Emvio is now a SmoothStepper distributorGeorge
We use Mach 3 by Newfangled Solution LLC as the control software on our CNC machine tools. The flexibility and customisability of this package combined with the fact that it runs on Windows (XP, Vista, 7 and 8) makes for a very good solution despite the limitations imposed by being tied to a PC.
As time has progressed, the parallel port originally used for the control of the cnc machines through Mach3, has just about faded away. Software and hardware limitations have crept up on it and although the golden standard for many, including the Linux community, it now is not as common as it once was.
The SmoothStepper in action on our KRV2000
Thankfully vendors of solutions to the issue have emerged to ensure we are still able to use our beloved machines with newer operating systems and hardware.
Our favourite “replacement” motion controller due to the ease of use, reliability and cost is the SmoothStepper by Warp9 Tech Design, Inc.
The SmoothStepper is a high-performance external motion controller for Mach3 and Mach4. Its output a connectors conforms to the Parallel Port standard, thus integrates seamlessly with most devices that the Parallel Port driver of Mach interfaces with. It accepts high-level commands from Mach and produces Step & Direction signals that are compatible with nearly all step & direction motor drivers (it also has a quadrature mode for high-end motor drivers, but those are not common). Because it is a dedicated hardware device, it is capable of producing pulses at very high frequencies and with extremely low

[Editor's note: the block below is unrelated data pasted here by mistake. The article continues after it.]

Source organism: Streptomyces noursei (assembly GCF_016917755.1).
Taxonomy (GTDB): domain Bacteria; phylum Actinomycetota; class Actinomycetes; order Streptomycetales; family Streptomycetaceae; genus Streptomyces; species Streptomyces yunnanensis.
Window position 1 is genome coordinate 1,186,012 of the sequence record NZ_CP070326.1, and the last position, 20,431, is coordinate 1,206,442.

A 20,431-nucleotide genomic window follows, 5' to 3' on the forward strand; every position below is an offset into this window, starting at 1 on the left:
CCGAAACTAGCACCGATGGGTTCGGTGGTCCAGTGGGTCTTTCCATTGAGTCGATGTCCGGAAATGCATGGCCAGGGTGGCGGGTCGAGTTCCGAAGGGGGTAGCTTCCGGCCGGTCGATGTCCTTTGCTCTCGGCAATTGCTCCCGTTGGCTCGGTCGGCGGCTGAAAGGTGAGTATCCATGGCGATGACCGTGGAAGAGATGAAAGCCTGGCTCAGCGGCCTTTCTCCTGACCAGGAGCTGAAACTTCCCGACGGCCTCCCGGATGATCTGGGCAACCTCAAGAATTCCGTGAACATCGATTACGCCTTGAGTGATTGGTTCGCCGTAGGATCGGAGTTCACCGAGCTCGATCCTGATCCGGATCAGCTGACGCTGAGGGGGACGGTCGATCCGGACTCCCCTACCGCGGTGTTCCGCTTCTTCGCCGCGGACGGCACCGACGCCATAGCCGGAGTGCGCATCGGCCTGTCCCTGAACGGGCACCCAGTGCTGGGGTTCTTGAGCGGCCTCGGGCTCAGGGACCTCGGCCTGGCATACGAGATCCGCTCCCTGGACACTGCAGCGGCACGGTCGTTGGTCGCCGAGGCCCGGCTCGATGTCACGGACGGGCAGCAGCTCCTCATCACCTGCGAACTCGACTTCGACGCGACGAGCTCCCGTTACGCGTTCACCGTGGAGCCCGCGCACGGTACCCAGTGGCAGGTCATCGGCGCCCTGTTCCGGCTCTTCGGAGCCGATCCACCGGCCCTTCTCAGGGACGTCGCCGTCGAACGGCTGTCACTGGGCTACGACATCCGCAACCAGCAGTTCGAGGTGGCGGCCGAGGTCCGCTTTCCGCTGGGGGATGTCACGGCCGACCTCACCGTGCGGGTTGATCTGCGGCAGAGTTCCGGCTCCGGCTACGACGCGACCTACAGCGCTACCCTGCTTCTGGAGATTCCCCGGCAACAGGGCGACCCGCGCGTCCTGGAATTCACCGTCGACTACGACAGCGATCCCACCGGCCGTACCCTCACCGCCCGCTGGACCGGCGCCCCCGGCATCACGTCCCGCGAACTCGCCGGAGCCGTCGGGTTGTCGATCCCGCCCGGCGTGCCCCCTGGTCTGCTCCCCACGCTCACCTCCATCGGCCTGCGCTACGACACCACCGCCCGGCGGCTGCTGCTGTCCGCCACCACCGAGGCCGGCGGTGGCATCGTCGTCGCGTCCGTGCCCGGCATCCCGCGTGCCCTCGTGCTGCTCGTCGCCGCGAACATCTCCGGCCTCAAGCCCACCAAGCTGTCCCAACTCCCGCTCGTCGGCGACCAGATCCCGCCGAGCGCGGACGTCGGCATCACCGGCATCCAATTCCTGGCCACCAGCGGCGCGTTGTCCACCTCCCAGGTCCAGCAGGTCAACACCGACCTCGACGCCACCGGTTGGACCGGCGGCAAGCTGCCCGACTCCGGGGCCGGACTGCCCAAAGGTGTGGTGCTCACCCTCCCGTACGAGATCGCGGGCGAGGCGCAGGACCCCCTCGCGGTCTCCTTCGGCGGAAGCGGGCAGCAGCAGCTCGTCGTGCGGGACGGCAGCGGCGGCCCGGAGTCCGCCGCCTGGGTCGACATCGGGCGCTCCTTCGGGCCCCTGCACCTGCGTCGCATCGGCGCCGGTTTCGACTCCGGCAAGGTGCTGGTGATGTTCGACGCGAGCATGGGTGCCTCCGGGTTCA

jitter compared to the Parallel Port driver and microcontroller-based solutions. In addition, the SmoothStepper is able to run on any flavor of Windows, both 32‑bit and 64‑bit. Mach will run under 32-bit or 64-bit, but an external controller such as the SmoothStepper is needed for 64-bit editions.
At Emvio Engineering LTD, we have decided that we will be primarily promoting the Ethernet version of the SmoothStepper (ESS for short) as the drivers for the board are inherent to Windows and we have seen greater resilience to electrical noise related issues. (Of course with a bit of tinkering this also allows for wireless or over LAN control however it is not recommended).